I explain autoimmune diseases as your immune system getting dementia and going rogue. So the bottom line is de-stress. You have to have multiple strategies to enable your body to go into relaxation and restorative mode. This means you have to make space in your day to quiet your mind, relax your body and find some fun.

Start with 15 minutes NOW (even if you think you don’t have enough time). Doesn’t matter what you do but do something for fun. Try to stay away from electronics. Ideally have lots of DE-stressors married into each day. Take time to enjoy the outdoors, get a massage, enjoy relaxing music, dance to your favorite tune, look for funny videos on YouTube, watch cute animal videos, play games etc. Look up comedians – whatever it takes for you.

And, get at least 8 hours of sleep a night. If you are in highly reactive mode: Get 10 hours. You will need it. I know its hard but you HAVE to make it a priority.

Consider: Once an autoimmune disease is triggered, it can’t be reversed. IT CAN HOWEVER BE QUIETED, CALMED & ITS SYMPTOMS DAMPENED OR REMOVED.

You can however put it in remission and learn how to live well with it. Conventional medical treatments can be really harsh or not helpful so learn the tools, techniques and practices from folks that have gone before and benefit from their journey.

MY STORY: 27 years ago I fell victim to my first autoimmune disease and I learned how to live successfully with it — even dance with it & put it in remission but then I got a second one a few years ago. Last year it was so bad I couldn’t put my underwear on without crying, I couldn’t load the dishwasher, forget doing laundry. Trying to get ready to go anywhere was a monumental task requiring energy I did not have. I was in chronic pain and trying to work under those conditions was excruciating. I was constantly popping pain relievers. This gave me brain fog so I caffeinated like crazy.  This last autoimmune disease affected my connective tissue so my mobility was impaired but yet I couldn’t sit still either. Life was horrible. My enjoyment of life was gone.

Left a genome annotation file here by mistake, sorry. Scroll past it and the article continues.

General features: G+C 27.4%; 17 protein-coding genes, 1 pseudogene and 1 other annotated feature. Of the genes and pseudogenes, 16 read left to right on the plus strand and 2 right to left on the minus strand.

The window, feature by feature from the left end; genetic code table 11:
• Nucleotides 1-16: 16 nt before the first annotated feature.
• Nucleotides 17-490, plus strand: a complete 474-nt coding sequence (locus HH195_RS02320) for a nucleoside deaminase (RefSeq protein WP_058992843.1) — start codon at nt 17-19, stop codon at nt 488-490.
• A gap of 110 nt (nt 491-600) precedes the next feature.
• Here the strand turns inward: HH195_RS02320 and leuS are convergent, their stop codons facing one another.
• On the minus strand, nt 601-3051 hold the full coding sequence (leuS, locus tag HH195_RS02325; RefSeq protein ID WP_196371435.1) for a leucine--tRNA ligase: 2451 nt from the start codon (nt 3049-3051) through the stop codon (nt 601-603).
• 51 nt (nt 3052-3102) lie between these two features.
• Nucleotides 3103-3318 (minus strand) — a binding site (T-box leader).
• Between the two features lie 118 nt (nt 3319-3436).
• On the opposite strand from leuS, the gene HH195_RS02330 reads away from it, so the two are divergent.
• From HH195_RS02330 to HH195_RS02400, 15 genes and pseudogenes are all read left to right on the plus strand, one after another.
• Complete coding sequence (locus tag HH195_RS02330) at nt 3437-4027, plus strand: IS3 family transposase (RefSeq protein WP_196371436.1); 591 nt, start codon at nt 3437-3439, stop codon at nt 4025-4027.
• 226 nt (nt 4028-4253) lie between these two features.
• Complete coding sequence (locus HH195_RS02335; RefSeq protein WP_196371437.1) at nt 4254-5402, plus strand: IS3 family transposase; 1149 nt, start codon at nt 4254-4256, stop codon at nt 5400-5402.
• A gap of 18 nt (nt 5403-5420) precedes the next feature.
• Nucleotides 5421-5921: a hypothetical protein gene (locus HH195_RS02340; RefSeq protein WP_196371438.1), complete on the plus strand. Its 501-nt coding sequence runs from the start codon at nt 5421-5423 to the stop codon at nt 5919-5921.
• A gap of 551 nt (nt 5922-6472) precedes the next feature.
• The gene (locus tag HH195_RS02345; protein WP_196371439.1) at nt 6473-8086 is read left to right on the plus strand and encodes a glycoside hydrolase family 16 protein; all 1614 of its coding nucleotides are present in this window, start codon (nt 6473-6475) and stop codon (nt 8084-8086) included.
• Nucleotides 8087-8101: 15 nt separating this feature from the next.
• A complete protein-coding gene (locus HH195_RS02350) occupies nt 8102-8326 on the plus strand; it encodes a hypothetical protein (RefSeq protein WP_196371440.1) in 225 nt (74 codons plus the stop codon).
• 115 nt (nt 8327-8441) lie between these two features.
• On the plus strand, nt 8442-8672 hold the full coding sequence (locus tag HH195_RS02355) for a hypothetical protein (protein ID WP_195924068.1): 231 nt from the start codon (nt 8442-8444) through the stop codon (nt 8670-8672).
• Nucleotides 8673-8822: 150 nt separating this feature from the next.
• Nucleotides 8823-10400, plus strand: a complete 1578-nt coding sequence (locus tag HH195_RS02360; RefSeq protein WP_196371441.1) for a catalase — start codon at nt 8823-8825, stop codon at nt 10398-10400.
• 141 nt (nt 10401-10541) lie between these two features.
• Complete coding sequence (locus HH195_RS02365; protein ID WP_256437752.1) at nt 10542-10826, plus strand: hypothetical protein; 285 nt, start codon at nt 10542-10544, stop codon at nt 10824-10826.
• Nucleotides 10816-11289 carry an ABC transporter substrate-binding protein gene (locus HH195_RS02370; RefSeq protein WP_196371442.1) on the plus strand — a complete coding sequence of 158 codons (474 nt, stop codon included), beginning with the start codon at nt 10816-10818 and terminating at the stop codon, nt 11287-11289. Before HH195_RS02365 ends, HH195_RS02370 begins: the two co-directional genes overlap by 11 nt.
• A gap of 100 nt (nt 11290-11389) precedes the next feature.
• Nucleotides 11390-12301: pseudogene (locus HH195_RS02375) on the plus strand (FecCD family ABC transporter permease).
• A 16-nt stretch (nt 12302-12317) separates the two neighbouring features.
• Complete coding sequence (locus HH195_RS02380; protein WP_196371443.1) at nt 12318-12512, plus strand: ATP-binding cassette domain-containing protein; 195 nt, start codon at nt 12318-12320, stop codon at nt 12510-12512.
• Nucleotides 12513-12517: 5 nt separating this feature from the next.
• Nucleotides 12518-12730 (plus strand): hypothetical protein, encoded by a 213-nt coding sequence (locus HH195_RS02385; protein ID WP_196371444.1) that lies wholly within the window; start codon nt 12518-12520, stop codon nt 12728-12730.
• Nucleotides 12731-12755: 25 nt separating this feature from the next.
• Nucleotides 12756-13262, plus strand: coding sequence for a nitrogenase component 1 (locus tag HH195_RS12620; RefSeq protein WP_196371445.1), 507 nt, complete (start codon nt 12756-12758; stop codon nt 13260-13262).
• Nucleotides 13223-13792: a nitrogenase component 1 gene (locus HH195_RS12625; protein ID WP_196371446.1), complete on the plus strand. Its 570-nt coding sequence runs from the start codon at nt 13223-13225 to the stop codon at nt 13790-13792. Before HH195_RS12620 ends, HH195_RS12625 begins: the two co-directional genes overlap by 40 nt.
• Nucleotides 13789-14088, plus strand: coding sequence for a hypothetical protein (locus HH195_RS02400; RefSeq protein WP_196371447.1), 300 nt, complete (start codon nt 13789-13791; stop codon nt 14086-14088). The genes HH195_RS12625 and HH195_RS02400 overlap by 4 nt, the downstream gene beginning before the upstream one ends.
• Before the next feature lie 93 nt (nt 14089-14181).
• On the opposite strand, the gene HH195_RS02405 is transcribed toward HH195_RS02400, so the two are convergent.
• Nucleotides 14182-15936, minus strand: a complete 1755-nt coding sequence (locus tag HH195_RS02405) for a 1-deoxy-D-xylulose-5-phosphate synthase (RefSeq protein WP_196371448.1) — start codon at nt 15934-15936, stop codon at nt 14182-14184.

But today I’m living well. I load the dishes into the dishwasher and participate in active pursuits again. I’m awake during the day and I love life again. I’m not doing triathlons again…. yet! But I am clearly better off than I was.

You will get there too. I know how grim things can look and how discouraging it can be — but you can and will get better. With effort and support you will “get your life back!”

Sign up and follow me on the Ask Mama Frat blog. I’ll share experiences, knowledge and tell you what worked. I certainly tried a lot of things over the years! I welcome others to comment and share resources too. Check out the Ask Mama Frat Community Facebook page TOO and comment or post there as well.

November 1, 2016